A History of Black History Month
Since 1976, each president of the United States has designated February as Black History Month.
The origin of Black History Month can be traced even further back to 1915, when an organization called the ASALH, led by Harvard-educated historian Carter G. Woodson was formed.
The ASALH dedicated its time to researching the achievements of Black Americans and other people of African descent.
In 1926, the ASALH sponsored a Negro History Week and chose the second week of February to recognize the birth dates of Abraham Lincoln and Frederick Douglass.
The goal was to inspire schools and communities across the United States to organize local celebrations, activities, and lectures in an effort to teach Black history as it had never been taught before.
Between 1926 and 1976, mayors nationwide issued annual proclamations to celebrate Negro History Week. By the 1960s, the week had transformed into a full month of celebrations and was signified by President Gerald Ford as a national observance in 1976.
Today, Black History Month is also celebrated in other countries around the world, including Canadaand the UK.
–History provided by Dante Nichols of Later
“Be proactive in seeking out stories that even you, yourself, could be new to. Most of us know that Rosa Parks refused to give up her seat at the front of a bus during the Civil Rights era provoking a forceful and righteous bout for equality. But why not tell the story of Claudette Colvin? Who, in 1955, before Parks, also refused to give up her seat on a segregated bus in Montgomery, Alabama?”
-Darren Griffin of Planoly
During the month of February, there are several free, online events taking place that both celebrate black history and facilitate difficult conversations about today’s social justice issues. We highly encourage you to utilize the list below, or find your own event to attend.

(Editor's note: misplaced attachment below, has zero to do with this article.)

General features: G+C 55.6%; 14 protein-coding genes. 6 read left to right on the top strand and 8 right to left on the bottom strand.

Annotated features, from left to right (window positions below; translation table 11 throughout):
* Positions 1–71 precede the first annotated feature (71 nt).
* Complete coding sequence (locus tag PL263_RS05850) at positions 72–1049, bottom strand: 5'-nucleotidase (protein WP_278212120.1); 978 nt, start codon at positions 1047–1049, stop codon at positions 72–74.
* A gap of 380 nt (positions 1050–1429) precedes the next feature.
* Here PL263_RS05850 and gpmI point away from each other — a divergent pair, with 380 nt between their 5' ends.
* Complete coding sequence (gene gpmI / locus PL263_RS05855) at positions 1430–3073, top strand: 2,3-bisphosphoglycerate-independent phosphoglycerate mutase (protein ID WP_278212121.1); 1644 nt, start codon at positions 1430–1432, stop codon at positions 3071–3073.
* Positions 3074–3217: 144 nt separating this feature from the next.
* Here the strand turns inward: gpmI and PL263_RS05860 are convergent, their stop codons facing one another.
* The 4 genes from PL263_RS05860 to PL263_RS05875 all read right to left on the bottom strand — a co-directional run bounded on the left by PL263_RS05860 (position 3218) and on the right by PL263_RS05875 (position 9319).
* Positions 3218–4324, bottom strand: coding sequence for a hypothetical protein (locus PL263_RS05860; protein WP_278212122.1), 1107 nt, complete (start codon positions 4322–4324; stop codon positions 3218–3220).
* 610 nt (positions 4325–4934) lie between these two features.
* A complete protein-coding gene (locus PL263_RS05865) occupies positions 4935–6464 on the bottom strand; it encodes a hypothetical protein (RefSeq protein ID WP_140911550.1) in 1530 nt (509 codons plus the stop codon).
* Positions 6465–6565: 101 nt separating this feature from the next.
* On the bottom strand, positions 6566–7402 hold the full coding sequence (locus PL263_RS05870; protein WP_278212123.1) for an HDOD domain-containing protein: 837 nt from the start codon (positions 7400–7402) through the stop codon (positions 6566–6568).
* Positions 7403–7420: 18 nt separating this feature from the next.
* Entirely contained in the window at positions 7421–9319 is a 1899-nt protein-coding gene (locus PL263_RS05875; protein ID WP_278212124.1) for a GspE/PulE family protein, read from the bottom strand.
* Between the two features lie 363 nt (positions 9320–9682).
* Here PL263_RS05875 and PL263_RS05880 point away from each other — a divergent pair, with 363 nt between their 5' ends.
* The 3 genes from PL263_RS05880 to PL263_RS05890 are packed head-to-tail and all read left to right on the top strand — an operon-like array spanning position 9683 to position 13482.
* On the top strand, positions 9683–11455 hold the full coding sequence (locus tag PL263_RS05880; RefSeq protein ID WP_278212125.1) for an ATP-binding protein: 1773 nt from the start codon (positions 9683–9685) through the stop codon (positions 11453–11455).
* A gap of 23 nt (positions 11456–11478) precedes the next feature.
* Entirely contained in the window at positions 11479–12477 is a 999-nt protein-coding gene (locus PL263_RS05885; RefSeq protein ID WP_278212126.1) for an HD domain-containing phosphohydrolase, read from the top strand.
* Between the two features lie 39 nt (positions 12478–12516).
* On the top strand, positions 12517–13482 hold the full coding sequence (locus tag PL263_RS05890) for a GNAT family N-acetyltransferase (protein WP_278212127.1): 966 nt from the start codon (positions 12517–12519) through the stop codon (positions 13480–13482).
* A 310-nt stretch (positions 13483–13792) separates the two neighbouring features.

When: Thursday, February 11, 2021 • 6:00 pm – 8:00 pm
In celebration of Black History Month, Holocaust Museum Houston will host a one-night screening of the highly acclaimed 2016 documentary film, “13th.” Filmmaker Ava DuVernay explores the history of racial inequality in the United States, focusing on the fact that the nation’s prisons are disproportionately filled with African Americans.
Social Smithsonian Objects and Social Justice
When: Thursday, February 11, 2021 • 5:00 pm – 6:00 pm
Each month, educators from the National Portrait Gallery will partner with colleagues from across the Smithsonian to discuss how historical objects from their respective collections speak to today’s social justice issues. For this program, Scholarly and Social Justice Program Lead, Leslie P. Walker, will have a discussion with NPG colleague Beth Evans about race and medicine as represented by related objects.
Memory, Mythmaking, and the Civil Rights Movement
When: Friday, February 12, 2021 • 5:30 pm – 7:00 pm
Where: Zoom Webinar
Join Dr. Hasan Jeffries for a lecture that will explore the ways popular misconceptions about the civil rights movement remake history, altering everything from the African American freedom struggle’s leadership, goals, tactics, and guiding philosophies, to the depth and breadth of the white opposition, including the form and function of racial terror. Drawing on popular media forms, including movies and political cartoons, this workshop will interrogate leading myths about the African American fight for equality. The films and cartoons will serve as a starting point for exploring the origins of these myths, clarifying the truths these fabrications conceal, and for illuminating the ways these stories shape contemporary discourse on racial inequality and Black protest.
A Sunday to Remember:
A Living History Program
When: Sunday, February 21, 2021 • 2:00 pm – 3:00 pm
African Americans have served proudly in every great American war. In 1866, through an act of Congress, legislation was adopted to create six all African Americans Army units. This two-man show is part of the Buffalo Soldiers National Museum’s Living History program. In it, two men, Benjamin and Joe, will describe their involvement during the Civil Rights Movement, according to the museum’s website, including the March 7, 1965, march in Selma, also known as “Bloody Sunday.”
An Evening with the Lacks Family:
The Story Behind the Immortal Life of Henrietta Lacks
When: Tuesday, February 23, 2021 • 6:00 pm – 7:00 pm
In 1951, Henrietta Lacks’ cells were taken without her knowledge by doctors at Johns Hopkins Hospital. Her cells became the first immortal human cells grown in a lab, and have aided medical innovations like the polio vaccine, gene mapping, in vitro fertilization, and more. In this moderated discussion, Lacks’ family will discuss how they found out, years later, about her cells.